Margaret Mege, LifeZette, September 6, 2017
Dreamers upset at the news that the DACA program was being canceled took to Facebook to try to figure out what their options are going forward, with some suggesting that maybe it wouldn’t be such a bad idea to return to Mexico.
“I really don’t care if Im send [sic] back to Mexico,” one young woman named Alee Marts wrote of the Development, Relief, and Education for Alien Minors (DREAM) Act. “I can be a teacher over there and teach English. life goes on its not the end of the world. make mexico great again.”
Several others on the DACA Facebook page chimed in, with many agreeing that going back to Mexico might be a good option.
“We survived here with nothing, we can survive anywhere with nothing is true!” wrote Facebook user Carmen Morales-Himes.
“Well said,” wrote a Facebook user named Iohnatan Ceballos. “I love my country because I am a true Hispanic. Even if I was brought so little here and does not know much about my home country. We can work over there too. It’s not the end of the world.”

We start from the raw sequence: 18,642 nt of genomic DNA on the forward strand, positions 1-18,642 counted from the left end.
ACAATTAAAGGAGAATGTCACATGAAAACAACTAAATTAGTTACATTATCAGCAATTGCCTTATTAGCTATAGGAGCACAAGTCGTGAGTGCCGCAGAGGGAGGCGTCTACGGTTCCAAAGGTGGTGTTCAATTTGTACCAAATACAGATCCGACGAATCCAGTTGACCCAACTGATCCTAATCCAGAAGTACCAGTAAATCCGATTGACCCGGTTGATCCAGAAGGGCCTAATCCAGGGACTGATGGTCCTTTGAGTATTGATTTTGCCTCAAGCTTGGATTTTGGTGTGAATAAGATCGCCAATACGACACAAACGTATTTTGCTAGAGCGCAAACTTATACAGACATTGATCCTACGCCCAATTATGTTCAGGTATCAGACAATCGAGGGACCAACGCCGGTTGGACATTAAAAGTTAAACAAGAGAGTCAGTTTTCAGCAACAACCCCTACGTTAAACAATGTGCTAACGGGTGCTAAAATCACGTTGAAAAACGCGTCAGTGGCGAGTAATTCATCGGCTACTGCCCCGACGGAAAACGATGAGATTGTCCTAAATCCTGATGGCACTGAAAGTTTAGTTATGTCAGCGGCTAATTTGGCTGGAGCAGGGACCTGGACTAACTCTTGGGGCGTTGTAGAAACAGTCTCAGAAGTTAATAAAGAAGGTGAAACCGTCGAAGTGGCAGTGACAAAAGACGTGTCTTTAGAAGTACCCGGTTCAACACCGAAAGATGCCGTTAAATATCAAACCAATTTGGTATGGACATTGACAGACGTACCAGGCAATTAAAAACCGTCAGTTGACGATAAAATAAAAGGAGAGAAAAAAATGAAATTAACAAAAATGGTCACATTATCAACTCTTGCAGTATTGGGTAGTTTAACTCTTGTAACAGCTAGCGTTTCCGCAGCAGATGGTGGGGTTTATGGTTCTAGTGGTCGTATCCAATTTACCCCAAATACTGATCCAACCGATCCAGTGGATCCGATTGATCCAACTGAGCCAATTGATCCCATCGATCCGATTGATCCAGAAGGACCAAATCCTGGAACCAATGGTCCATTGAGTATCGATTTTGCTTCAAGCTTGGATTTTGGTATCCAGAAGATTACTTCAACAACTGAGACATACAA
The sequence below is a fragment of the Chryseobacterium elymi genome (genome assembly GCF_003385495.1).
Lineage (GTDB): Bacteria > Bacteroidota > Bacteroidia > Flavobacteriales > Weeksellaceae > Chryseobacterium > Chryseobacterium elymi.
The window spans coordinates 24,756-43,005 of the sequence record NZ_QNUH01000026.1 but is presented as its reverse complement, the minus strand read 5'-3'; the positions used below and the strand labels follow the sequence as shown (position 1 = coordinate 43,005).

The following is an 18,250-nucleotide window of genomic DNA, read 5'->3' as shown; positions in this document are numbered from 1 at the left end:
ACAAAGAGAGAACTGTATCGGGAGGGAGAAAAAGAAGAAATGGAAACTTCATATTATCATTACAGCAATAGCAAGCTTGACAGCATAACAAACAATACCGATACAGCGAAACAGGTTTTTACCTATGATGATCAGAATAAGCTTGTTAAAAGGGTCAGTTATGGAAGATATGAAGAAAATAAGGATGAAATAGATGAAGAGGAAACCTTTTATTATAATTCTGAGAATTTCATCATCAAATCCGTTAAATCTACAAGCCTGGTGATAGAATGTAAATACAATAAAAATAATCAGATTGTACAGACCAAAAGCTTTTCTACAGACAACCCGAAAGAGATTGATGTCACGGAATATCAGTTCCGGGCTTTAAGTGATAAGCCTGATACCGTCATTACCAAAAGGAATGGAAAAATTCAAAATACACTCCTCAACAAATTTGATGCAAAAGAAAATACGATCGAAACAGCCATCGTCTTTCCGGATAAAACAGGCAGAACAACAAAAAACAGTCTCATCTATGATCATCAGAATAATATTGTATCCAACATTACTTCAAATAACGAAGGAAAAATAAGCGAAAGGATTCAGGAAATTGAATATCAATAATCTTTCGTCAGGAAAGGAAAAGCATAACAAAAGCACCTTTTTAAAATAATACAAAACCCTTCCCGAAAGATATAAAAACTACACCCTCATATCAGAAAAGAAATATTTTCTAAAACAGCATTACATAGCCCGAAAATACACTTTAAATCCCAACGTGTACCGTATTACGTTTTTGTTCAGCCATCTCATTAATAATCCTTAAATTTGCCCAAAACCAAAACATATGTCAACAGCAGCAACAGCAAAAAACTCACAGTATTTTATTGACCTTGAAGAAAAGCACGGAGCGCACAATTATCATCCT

Several began to talk about whether they could go back to the area they’re from, or whether they would choose a safer region.
“I might go to Puebla,” wrote one woman named Nancy Isidro, referring to the Spanish colonial town south of Mexico City. “They say it’s calm there. And yeah were [sic] I am fron [sic] they kill, kidnap and rape people almost everyday.”
Others started talking about jobs in Mexico, and the best place to go to get a good job.
“Good morning dacafriends,” one woman wrote. “my plan if they take our papers away is very simple and is save save save every single penny and go back to Mexico I’ll rent my house and start a new life in Guadalajara.”
“Im from Jalisco,” a Facebook user named Panchis Aguirre wrote. “I have my plan “B” too, go to mexico and work there in my dog breeding,..”
Others jumped in to talk about jobs at the American consulate, and how to get Mexican identification. Several said they had family living in Mexico.
The Mexican government estimates that 625,000 of the approximately 800,000 who are now in the DACA program are citizens of Mexico.
Mexico’s economy is the 15th largest in the world, with a state-run oil company and a strong tourism industry.
But the society is stratified, with a large underclass and a relatively small upper class, most having a European background.
And though property rights exist on the books, they’re often not enforced due to widespread corruption, and bribing of police and judges.
The U.S.-educated dreamers may be just what Mexico needs.